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Strikes and Protests Continue in Kazakhstan

By Stephen Shenfield February 9, 2022 No Comments 3 Min Read

The following report of developments in western Kazakhstan is based on information from the Russian trade union website infoprof.ru.

Strikes and protests of working people continue in Kazakhstan despite harsh suppression of the January protests.

Workers at the MAEK-Kazatomprom (Kazakh Atomic Industry) and at the Glass and Plastic Pipes Factory in Mangistau Province, who downed tools on Monday, are on strike for a third day. On Tuesday they were joined by rescue workers, guards, and firefighters of KMG Security.

The strikers have put up tents and stoves and are staying on the grounds of their enterprises. Local residents and workers at neighboring enterprises are giving them active support and collecting food and water for them. New work collectives may join the strike this week.

The strikers at MAEK-Kazatomprom in Aktau are demanding a 100% increase in wages. They all rejected the employers’ offer to raise wages by 30%. The workers at the pipe factory are demanding the release of arrested colleagues, a wage increase, and the return of their factory to KazMunaiGaz (Kazakh Municipal Gas), from which it was separated when it was privatized and rationalized several years ago.

The staff of KMG Security went on strike last summer, but many of their demands concerning compliance with labor legislation, payment of bonuses, and improvement in working conditions were not met. The promised wage increase was implemented only in part.

In Janaozen a new mass meeting has already been in progress for a week. Its participants are the unemployed and also workers from various enterprises whose employers refuse to take them on as regular staff and use them only on the basis of outsourcing. A whole series of work collectives are taking a stand against outsourcing.

Unemployed young people are demanding that they be given work without delay, that new jobs be created and new enterprises built in the region, where many deposits of natural resources are already nearing depletion. This demand was raised at the mass meetings in January and is now prominent in the current protests. The mass meeting is now continuing night and day.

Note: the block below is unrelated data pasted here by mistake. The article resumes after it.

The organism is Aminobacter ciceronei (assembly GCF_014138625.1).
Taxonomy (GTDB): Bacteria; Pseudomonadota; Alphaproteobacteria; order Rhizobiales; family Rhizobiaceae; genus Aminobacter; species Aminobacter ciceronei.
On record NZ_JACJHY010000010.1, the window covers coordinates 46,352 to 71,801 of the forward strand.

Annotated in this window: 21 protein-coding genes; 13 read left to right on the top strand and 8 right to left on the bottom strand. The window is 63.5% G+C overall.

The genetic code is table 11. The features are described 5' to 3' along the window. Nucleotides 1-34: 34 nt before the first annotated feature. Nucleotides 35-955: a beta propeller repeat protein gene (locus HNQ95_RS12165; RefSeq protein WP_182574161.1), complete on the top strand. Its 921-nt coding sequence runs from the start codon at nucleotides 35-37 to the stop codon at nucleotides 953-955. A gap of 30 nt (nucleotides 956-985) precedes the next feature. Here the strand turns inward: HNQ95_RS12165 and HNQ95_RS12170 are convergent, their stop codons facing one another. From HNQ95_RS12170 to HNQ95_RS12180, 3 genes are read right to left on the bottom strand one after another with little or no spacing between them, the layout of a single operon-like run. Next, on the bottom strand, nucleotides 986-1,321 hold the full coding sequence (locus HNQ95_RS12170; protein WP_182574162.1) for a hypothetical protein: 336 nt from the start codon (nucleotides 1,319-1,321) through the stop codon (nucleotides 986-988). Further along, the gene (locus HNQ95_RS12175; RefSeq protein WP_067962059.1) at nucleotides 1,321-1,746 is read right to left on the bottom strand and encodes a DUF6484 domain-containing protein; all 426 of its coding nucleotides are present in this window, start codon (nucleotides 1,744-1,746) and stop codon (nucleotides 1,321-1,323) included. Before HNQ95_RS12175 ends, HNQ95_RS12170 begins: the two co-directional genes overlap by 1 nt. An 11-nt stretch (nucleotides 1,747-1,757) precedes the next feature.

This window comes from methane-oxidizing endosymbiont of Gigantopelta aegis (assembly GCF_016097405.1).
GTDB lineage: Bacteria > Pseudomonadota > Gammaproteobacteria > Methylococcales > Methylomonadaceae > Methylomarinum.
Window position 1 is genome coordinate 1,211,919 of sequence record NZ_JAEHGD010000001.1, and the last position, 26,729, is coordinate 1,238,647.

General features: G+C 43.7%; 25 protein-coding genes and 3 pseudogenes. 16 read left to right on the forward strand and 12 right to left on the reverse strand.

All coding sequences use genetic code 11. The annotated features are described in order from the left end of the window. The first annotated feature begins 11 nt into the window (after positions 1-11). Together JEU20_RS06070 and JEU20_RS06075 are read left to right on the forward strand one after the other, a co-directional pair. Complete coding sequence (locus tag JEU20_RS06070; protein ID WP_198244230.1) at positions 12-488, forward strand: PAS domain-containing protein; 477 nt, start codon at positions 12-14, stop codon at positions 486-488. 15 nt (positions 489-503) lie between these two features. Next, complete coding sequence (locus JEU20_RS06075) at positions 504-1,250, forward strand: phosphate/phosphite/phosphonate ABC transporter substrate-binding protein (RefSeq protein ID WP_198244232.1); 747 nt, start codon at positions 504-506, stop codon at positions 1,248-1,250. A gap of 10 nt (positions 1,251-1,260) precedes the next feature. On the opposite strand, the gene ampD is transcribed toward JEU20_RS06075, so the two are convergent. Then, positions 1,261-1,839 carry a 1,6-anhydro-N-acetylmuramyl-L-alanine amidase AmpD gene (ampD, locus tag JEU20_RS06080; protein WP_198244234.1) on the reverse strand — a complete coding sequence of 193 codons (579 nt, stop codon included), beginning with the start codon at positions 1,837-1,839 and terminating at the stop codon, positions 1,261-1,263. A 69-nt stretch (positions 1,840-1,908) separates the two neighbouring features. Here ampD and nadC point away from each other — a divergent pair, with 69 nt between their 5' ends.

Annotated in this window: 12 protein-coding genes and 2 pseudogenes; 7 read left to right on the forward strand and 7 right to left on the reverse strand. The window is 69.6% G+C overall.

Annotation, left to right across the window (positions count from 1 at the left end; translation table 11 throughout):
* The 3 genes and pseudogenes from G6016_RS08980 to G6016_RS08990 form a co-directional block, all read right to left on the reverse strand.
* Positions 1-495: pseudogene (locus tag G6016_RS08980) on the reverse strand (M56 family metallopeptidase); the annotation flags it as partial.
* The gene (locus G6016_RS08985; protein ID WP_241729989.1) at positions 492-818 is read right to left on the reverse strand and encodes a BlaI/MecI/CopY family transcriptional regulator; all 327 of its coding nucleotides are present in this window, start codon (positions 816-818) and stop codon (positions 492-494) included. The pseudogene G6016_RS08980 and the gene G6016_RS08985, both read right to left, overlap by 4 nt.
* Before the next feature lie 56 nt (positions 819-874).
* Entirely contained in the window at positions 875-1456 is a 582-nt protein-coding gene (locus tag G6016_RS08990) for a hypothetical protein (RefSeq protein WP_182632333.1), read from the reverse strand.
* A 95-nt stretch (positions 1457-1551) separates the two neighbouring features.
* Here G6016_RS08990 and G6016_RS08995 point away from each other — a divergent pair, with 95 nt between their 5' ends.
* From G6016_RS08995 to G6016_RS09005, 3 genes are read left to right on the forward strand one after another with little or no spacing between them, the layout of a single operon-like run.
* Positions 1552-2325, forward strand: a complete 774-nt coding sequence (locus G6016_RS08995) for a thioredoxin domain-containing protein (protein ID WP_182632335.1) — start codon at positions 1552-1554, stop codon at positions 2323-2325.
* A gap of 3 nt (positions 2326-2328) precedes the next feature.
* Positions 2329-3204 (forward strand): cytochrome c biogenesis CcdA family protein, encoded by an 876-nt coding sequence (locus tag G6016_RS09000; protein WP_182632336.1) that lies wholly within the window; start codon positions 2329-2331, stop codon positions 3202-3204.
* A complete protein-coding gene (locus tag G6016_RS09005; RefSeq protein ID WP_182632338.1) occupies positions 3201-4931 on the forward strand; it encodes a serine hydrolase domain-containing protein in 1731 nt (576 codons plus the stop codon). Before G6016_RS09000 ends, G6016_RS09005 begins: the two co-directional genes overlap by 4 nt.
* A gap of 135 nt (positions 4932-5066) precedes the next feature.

On February 8 protests began in Aktau by mothers demanding the building of schools and kindergartens and also an end to illegal commercial construction. Their protests were joined by unemployed people and outsourced workers.

Together they decided to support the participants in the mass meeting in Janaozen, organized their own protest outside the building of the provincial administration, and then the following night blocked the carriageways of the city’s central streets. The police dispersed the crowd, but the protest is likely to resume.

Clearly the protests are not dying out but are again growing in scale. The strikers at the three enterprises and the unemployed are now protesting day and night and refusing to disperse. Last month’s mass strikes and protests may recur, especially in view of the fact that not a single social demand has been met apart from a temporary cut in the price of gas for 180 days. 

Source:  https://aitrus.info/node/5908. Translated by Stephen Shenfield

Written By

I grew up in Muswell Hill, north London, and joined the Socialist Party of Great Britain at age 16. After studying mathematics and statistics, I worked as a government statistician in the 1970s before entering Soviet Studies at the University of Birmingham. I was active in the nuclear disarmament movement. In 1989 I moved with my family to Providence, Rhode Island, USA to take up a position on the faculty of Brown University, where I taught International Relations. After leaving Brown in 2000, I worked mainly as a translator from Russian. I rejoined the World Socialist Movement about 2005 and am currently general secretary of the World Socialist Party of the United States. I have written two books: The Nuclear Predicament: Explorations in Soviet Ideology (Routledge, 1987) and Russian Fascism: Traditions, Tendencies, Movements (M.E. Sharpe, 2001) and more articles, papers, and book chapters that I care to recall.

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